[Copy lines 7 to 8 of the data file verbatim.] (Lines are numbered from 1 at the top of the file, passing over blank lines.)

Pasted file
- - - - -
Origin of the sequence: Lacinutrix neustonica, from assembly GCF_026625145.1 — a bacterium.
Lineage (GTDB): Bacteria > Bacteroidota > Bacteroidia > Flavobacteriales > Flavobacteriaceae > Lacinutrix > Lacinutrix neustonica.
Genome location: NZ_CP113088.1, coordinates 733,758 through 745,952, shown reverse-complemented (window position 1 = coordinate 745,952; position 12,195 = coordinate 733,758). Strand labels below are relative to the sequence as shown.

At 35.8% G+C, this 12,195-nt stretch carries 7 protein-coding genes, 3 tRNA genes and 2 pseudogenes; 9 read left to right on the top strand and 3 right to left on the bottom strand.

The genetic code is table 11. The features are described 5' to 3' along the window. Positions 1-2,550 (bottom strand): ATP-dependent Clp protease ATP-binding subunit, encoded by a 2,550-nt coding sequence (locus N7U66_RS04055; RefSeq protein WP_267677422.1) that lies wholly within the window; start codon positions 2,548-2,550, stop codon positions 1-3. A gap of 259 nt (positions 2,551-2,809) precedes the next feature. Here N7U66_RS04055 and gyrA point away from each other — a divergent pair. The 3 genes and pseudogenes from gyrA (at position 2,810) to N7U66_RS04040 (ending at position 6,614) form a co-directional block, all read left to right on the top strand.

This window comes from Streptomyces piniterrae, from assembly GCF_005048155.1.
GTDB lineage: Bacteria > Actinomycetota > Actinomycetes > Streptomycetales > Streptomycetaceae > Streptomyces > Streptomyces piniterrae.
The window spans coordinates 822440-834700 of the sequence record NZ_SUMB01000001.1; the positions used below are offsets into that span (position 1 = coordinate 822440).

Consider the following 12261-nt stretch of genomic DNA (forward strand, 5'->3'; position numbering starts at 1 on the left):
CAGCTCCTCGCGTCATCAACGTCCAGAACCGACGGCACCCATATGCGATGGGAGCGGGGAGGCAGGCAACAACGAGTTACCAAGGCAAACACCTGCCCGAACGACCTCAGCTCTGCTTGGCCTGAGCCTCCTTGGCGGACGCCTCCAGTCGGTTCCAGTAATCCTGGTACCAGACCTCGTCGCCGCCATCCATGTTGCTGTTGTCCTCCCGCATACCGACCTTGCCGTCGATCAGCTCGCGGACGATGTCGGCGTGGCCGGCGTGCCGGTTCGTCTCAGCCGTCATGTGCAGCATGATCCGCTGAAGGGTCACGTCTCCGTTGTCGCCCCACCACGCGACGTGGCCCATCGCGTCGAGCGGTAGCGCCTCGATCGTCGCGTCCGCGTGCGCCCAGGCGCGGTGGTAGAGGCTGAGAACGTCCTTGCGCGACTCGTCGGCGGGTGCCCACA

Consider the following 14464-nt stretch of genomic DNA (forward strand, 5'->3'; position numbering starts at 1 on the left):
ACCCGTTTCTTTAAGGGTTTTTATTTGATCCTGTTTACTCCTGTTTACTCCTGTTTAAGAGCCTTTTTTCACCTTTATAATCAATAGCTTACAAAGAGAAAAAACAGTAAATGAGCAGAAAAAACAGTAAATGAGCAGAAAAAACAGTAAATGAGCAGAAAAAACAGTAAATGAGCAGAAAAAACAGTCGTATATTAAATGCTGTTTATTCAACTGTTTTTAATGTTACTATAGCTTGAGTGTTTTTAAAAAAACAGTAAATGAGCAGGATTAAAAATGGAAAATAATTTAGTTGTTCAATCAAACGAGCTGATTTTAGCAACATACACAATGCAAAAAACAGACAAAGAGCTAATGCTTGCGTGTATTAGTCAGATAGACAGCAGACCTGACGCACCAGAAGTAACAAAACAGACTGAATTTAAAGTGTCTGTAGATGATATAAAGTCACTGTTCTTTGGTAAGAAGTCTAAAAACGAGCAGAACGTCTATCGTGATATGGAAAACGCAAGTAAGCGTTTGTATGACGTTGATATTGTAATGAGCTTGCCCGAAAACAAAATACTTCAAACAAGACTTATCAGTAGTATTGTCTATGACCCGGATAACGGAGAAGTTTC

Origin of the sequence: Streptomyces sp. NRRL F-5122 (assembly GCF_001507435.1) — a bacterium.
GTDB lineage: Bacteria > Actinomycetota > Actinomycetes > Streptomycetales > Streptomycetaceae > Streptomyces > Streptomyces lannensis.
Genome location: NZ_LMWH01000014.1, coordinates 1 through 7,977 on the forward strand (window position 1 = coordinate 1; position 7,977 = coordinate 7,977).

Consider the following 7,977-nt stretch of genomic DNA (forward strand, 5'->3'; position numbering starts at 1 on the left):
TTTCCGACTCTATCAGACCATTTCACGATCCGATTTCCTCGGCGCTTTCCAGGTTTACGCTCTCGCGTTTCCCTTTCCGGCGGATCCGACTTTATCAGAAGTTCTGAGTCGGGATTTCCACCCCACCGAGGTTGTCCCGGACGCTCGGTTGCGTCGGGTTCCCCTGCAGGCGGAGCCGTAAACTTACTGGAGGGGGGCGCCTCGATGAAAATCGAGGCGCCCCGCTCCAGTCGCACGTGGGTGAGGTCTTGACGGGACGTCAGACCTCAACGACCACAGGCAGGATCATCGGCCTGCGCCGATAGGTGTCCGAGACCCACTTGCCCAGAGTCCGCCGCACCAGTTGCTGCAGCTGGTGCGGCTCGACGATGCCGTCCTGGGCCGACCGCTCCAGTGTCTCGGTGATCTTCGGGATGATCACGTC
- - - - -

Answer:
GTDB lineage: Bacteria > Actinomycetota > Actinomycetes > Streptomycetales > Streptomycetaceae > Streptomyces > Streptomyces piniterrae.
The window spans coordinates 822440-834700 of the sequence record NZ_SUMB01000001.1; the positions used below are offsets into that span (position 1 = coordinate 822440).